Crime

Ohio man accuses Owsley deputy of assault

An Owsley County sheriff's deputy assaulted an Ohio man without provocation, breaking his left eye socket and nose, a federal lawsuit alleges.

State police and the FBI are believed to be investigating the deputy, Michael Havicus, and Booneville Officer Timothy Marshall, who failed to stop the attack, and both might face criminal charges, the lawsuit says.

The alleged assault happened in October, when John Adkins of Clinton County, Ohio, was attending a horse-riding event called the Fall Trail Ride in Owsley County with his fiancée, Kerri Vandiver, according to the lawsuit.

On Oct. 8, the two went to hear a band perform at the Owsley County Saddle Club grounds. That night, Havicus and Marshall came to the event because of a report of an intoxicated woman.

The lawsuit says the band was told to shut down. Adkins, who was not drunk, wanted to see the rest of the performance and asked "quietly and calmly" that the band be allowed to continue playing, the lawsuit said.

Immediately after he made the request, Havicus hit Adkins in the face with an expandable baton, the lawsuit says.

Adkins did nothing to provoke the attack, the lawsuit contends.

After Adkins fell to the ground, momentarily unconscious, Havicus jumped on his back, jerked his arms behind his back and restrained him, then sprayed a chemical in his face and hit him at least two more times in the head with his baton, the lawsuit said.

Havicus kept yelling for Adkins to stop resisting, but Adkins didn't resist, the lawsuit says.

Marshall did nothing to stop the attack, the lawsuit says.

While still on the ground, Adkins asked for water to flush out his eyes, and a bystander offered to help him, but the officers refused to help Adkins and wouldn't let the other man help him.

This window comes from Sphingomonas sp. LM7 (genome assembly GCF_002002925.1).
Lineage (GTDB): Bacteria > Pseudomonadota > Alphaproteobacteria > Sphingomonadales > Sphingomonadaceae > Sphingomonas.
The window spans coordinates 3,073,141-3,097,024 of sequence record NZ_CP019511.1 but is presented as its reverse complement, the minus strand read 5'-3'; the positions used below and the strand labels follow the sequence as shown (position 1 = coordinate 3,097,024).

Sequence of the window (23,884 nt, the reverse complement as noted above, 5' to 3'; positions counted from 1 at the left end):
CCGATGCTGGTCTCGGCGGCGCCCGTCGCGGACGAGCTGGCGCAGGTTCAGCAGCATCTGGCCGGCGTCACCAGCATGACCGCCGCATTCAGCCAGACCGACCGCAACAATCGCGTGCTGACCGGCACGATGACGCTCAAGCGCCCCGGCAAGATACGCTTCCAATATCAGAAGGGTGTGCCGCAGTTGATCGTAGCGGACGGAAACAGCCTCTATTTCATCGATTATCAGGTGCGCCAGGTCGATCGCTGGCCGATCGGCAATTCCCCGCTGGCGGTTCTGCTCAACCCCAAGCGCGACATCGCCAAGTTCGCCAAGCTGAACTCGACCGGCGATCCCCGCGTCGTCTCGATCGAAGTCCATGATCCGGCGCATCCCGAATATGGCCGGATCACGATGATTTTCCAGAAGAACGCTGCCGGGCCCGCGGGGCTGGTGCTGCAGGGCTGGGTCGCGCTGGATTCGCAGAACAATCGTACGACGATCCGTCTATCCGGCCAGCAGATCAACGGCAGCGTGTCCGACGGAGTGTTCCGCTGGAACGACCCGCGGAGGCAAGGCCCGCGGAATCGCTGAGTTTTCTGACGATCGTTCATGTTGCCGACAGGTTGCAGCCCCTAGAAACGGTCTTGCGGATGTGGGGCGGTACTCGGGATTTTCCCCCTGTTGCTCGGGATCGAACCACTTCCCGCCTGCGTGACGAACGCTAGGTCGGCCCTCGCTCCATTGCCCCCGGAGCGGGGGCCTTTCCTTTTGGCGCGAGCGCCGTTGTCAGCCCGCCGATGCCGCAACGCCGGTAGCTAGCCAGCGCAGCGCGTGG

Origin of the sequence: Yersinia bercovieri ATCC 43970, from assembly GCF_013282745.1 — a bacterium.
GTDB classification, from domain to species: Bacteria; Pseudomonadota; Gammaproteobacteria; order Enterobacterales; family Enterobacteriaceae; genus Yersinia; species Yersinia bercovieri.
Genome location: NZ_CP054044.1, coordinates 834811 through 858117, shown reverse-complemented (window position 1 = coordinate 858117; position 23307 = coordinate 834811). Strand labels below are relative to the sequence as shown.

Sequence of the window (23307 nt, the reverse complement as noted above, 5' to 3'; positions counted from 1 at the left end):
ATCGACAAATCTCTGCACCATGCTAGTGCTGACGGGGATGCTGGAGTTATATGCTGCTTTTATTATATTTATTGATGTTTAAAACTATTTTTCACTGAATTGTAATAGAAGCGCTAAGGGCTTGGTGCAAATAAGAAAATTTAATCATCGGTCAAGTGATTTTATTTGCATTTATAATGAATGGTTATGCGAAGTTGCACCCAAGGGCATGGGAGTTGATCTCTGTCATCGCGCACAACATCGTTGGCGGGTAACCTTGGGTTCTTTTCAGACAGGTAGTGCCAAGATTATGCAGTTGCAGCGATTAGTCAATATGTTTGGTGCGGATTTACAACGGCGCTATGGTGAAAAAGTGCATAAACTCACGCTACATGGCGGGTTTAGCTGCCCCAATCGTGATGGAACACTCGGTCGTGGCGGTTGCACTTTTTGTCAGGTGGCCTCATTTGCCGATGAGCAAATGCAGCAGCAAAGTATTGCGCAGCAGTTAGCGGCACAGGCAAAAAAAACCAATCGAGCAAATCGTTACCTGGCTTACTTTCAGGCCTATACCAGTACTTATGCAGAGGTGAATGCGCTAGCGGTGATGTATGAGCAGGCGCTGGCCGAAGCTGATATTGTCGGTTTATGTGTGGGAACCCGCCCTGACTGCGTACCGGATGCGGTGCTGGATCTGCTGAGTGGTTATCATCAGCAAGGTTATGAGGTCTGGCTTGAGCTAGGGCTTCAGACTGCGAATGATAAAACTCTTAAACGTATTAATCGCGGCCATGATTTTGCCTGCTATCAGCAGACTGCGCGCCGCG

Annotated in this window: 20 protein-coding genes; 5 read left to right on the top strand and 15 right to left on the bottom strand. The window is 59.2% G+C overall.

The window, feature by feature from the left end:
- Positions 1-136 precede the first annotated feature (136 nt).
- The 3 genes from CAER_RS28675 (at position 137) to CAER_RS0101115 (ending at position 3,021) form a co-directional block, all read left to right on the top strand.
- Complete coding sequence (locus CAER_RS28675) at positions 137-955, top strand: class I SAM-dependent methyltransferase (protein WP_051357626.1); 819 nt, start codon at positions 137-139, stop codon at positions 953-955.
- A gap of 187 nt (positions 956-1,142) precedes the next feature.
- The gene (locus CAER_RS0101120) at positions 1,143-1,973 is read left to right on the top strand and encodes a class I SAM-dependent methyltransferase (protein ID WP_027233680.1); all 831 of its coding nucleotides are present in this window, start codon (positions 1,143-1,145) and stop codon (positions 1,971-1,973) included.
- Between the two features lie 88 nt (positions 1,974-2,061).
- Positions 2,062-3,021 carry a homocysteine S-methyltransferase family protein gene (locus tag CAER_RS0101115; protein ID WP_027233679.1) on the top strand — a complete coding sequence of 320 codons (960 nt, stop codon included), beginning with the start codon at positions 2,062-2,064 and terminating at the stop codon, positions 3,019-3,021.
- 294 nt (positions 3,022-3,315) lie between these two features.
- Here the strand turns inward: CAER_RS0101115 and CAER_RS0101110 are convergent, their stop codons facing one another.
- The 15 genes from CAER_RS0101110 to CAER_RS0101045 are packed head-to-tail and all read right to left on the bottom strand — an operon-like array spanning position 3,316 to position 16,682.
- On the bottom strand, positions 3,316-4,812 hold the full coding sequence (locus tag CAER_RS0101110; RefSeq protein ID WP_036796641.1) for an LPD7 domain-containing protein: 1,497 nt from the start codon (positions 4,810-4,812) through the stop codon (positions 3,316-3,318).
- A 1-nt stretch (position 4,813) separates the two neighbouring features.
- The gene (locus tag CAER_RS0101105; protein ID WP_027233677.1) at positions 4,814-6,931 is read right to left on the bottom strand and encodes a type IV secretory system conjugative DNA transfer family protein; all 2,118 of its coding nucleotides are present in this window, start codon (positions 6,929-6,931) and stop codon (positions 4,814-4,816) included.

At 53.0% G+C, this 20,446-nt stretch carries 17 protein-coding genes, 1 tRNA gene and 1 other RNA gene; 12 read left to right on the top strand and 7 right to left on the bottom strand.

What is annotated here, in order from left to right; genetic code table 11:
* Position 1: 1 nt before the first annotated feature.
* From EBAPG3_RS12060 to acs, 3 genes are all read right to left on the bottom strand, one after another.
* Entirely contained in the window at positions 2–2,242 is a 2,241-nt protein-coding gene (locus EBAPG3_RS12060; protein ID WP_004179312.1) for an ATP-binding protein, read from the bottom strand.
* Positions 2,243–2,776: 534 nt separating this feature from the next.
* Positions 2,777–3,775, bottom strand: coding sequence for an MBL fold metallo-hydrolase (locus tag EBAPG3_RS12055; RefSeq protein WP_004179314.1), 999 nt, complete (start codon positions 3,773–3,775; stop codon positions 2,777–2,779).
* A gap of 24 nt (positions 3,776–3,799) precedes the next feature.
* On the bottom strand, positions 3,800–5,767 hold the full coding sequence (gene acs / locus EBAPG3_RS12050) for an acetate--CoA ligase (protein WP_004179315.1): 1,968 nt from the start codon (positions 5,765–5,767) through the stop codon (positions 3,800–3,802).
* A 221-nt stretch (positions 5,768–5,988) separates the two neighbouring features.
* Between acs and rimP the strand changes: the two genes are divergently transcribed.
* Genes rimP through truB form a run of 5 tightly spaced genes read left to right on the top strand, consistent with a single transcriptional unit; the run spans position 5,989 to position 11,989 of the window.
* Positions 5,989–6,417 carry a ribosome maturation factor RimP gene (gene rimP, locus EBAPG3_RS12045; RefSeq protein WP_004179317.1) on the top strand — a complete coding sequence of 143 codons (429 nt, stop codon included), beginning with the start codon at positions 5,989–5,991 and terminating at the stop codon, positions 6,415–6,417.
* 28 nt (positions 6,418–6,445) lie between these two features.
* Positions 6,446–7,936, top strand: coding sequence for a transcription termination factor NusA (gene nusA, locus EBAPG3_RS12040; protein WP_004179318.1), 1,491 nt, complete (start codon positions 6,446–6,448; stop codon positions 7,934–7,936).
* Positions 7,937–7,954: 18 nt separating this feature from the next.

The officers put Adkins and his fiancée in the back of a police cruiser, but dropped them off at a campground and never charged Adkins with any crime, the lawsuit said.

A student emergency medical technician helped clean a large cut under Adkins' left eye. He later went to a medical facility in Breathitt County, where he was told he had a broken eye socket and nose and two knots on his head, the lawsuit said.

Several people witnessed the incident and have since corroborated that Havicus hit Adkins without provocation, the lawsuit said.

Attempts to reach the officers Wednesday evening were not successful. A recording at a number listed to Havicus said the phone was not in service.

Adkins has since been treated for blurred vision, headaches and issues with memory loss, the lawsuit says.

Adkins is a heavy-equipment mover, but has missed a lot of work because he can't drive with blurred vision or while on pain medication, the lawsuit says.

The complaint alleges that Havicus assaulted Adkins and that both officers used excessive force, violated his constitutional rights, falsely imprisoned him and were deliberately indifferent to his need for medical attention.

The action seeks unspecified damages from the two officers.

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